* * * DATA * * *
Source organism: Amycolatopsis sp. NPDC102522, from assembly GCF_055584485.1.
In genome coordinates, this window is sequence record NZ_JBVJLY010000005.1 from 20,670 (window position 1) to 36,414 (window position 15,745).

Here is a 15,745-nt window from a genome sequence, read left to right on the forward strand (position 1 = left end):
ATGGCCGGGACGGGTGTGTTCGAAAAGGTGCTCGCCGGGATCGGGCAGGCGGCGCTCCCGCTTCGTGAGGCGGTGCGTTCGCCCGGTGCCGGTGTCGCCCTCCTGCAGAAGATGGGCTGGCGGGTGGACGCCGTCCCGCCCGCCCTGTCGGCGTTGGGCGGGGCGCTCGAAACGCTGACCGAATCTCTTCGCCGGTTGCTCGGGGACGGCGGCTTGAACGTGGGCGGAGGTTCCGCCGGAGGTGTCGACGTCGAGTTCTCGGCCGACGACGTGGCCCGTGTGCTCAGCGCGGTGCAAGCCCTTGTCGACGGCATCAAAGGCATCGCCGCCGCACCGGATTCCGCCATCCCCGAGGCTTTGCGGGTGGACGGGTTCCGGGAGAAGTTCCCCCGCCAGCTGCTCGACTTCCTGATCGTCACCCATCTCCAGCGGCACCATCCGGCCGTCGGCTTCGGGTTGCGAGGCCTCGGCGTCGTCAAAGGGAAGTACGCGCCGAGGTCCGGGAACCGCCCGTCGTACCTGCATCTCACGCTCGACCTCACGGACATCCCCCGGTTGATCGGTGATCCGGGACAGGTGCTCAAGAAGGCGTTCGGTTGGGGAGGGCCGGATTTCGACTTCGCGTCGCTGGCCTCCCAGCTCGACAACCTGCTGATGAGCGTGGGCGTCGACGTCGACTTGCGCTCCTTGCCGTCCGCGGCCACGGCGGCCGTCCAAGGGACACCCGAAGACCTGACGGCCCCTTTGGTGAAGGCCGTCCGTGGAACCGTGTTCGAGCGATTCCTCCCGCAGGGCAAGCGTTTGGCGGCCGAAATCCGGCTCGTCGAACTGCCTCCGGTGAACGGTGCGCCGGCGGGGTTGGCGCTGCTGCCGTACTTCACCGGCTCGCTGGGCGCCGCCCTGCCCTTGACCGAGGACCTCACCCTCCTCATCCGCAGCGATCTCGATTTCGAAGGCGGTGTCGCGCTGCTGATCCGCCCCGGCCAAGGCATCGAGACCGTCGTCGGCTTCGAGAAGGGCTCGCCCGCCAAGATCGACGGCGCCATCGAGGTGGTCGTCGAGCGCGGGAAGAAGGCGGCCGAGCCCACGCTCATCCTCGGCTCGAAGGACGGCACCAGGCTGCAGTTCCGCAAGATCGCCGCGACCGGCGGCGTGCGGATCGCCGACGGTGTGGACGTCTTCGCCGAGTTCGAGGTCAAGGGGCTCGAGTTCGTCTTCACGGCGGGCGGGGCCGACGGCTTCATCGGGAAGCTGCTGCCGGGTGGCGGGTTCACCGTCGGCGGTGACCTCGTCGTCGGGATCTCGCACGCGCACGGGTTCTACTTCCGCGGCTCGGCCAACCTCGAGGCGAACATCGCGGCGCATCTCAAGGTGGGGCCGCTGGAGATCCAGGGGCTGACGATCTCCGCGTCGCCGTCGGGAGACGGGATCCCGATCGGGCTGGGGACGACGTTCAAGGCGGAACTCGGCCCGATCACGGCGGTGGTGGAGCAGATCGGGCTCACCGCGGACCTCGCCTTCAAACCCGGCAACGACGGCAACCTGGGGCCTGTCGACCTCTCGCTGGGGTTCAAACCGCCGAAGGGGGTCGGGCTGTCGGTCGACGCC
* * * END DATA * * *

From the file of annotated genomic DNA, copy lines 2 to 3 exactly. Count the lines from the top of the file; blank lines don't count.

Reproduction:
In genome coordinates, this window is sequence record NZ_JBVJLY010000005.1 from 20,670 (window position 1) to 36,414 (window position 15,745).

Here is a 15,745-nt window from a genome sequence, read left to right on the forward strand (position 1 = left end):